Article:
Opposition can be expected from the Korean Council for the Women Drafted for Military Sexual Slavery by Japan. The organisation, which supports former comfort women, has demanded recognition of war crimes and legal compensation.

"When [the Park administration] sees the opposition of the council and other groups as negotiable, it will finally decide to settle the issue," a high-ranking South Korean official said.

But the administration's approval ratings have been low for some time, meaning there is no guarantee the president will be able to win over the South Korean public.

Distrust of South Korea

While the South Korean government has stepped up efforts to resolve the comfort women issue, Kishida continues to emphasise Japan's stance that a legal settlement has already been made with Seoul.

Meanwhile, there is a growing insistence within the Japanese government that, as a senior government official says, "The resolution over the comfort women should not be made a precondition for the improvement of bilateral relations."

On Sunday afternoon, shortly before the meeting between Kishida and Yun, Abe invited Vice Foreign Minister Akitaka Saiki and Deputy Foreign Minister Shinsuke Sugiyama to his personal residence and gave them instructions on how to handle the meeting.

When the two governments decided to hold the foreign ministers meeting Wednesday, Sugiyama was hastily dispatched to Seoul. As Park told a US paper that Japan and South Korea had made considerable progress over the comfort women, which boosted expectations in South Korea, Abe reportedly had Sugiyama tell Seoul that there was no change in the Japanese government's stance on the matter.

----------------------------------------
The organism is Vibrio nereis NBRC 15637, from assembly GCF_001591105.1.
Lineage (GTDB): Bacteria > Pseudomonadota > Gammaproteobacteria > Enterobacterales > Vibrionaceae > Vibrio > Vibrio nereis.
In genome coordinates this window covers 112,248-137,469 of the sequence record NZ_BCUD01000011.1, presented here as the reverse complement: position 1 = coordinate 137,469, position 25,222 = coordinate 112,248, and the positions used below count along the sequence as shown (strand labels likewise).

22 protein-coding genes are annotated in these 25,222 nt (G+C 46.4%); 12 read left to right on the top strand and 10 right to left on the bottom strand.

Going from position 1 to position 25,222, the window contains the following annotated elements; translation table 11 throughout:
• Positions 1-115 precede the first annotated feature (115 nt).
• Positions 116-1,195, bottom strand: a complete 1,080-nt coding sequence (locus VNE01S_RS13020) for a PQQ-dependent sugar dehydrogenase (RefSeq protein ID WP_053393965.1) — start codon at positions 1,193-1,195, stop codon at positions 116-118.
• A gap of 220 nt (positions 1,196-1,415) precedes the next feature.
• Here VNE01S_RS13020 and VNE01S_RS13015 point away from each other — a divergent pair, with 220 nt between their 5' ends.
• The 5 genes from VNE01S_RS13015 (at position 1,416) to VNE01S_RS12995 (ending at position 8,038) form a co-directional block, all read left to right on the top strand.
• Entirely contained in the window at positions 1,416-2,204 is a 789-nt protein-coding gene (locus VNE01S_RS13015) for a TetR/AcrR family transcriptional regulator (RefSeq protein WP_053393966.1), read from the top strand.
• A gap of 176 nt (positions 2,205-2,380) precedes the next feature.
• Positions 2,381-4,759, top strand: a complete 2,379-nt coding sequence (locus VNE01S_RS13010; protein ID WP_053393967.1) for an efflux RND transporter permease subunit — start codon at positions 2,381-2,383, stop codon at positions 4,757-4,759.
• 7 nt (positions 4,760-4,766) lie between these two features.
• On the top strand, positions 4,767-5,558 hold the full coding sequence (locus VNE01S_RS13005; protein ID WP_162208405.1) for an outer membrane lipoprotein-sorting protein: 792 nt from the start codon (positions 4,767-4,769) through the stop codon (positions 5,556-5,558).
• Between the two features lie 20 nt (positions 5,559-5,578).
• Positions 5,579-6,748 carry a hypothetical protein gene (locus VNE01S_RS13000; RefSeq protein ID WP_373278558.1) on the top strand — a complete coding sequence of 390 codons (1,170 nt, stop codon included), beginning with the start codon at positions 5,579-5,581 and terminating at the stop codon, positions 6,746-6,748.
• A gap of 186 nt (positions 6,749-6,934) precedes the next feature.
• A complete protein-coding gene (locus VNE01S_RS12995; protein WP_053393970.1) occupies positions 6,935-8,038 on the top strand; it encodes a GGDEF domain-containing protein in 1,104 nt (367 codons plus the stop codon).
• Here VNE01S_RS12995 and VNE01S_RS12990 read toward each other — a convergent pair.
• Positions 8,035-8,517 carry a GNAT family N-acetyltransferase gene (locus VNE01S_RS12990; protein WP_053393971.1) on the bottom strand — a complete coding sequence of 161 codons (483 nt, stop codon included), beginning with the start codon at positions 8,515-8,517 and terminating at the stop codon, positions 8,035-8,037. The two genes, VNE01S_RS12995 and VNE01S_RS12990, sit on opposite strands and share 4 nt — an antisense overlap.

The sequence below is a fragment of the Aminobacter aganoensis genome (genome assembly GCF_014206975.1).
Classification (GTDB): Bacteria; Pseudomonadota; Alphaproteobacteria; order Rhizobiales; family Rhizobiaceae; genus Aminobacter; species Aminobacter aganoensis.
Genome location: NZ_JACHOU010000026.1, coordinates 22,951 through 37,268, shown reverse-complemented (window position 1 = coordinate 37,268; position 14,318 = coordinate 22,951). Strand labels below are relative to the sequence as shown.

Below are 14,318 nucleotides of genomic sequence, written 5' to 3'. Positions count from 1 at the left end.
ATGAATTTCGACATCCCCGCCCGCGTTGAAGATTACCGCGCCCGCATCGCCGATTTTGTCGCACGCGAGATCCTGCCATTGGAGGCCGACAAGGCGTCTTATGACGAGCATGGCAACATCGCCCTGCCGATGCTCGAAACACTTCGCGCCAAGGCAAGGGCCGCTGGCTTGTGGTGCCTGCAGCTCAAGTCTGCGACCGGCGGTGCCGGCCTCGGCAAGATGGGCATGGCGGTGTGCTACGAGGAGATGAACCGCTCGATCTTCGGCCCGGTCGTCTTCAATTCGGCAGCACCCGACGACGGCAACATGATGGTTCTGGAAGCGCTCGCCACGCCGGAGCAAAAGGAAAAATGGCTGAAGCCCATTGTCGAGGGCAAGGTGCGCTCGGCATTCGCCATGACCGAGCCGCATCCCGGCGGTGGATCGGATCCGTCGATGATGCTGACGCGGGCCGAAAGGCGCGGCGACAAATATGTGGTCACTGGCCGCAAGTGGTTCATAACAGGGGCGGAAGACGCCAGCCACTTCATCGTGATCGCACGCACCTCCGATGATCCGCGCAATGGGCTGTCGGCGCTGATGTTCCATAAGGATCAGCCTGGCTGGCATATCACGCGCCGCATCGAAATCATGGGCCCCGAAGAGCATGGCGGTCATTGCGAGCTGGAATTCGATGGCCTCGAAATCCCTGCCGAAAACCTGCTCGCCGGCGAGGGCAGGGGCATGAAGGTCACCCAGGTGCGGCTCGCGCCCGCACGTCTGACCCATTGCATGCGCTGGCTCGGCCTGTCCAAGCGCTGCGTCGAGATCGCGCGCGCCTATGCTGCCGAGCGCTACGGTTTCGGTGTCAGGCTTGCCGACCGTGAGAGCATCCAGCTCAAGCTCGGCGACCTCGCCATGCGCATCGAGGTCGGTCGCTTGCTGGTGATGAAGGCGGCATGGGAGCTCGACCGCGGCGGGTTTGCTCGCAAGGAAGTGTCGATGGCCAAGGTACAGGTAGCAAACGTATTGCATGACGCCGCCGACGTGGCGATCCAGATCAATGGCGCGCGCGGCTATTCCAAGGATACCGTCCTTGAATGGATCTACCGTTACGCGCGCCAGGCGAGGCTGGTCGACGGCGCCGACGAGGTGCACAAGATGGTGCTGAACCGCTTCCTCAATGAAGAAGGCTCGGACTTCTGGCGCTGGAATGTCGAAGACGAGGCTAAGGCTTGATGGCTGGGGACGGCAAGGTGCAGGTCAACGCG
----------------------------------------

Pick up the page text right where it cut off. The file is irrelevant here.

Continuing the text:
While Japan and South Korea have held eight foreign ministry director-general level talks since April 2014, the Japanese government has maintained its stance that the comfort women issue was legally settled completely and finally by the 1965 Agreement on the Settlement of Problems Concerning Property and Claims and Economic Cooperation between Japan and the Republic of Korea.

Within the Japanese government, there is an opinion that "If we can confirm that South Korea will put a complete end to the issue of comfort women, there is room to think about taking additional measures such as financial support for former comfort women," a senior Foreign Ministry official said.

However, the Japanese side has a strong sense of distrust toward South Korea.

Past Japanese prime ministers repeatedly made apologies, and the Japanese government provided reparations for former comfort women through the Asian Women's Fund established in 1995. Despite these and other measures, the issue has been repeatedly brought up in South Korea.

Concerning Park's statement on "progress," the official at the Foreign Ministry said, "The statement might be a part of a propaganda war anticipating that there would be no progress in the negotiations."

However, South Korea suddenly reversed its previous opposition to Japan's bid for "Sites of Japan's Meiji Industrial Revolution" to be listed as a World Heritage site, saying it would co-operate.

Continued opposition by South Korea to the bid would have worsened the rift between the two countries, so the Japanese government believes that Seoul has softened its attitude toward Japan. Japan plans to work with South Korea to realise a summit meeting between the two countries' leaders while watching the country's attitude on the issue of comfort women.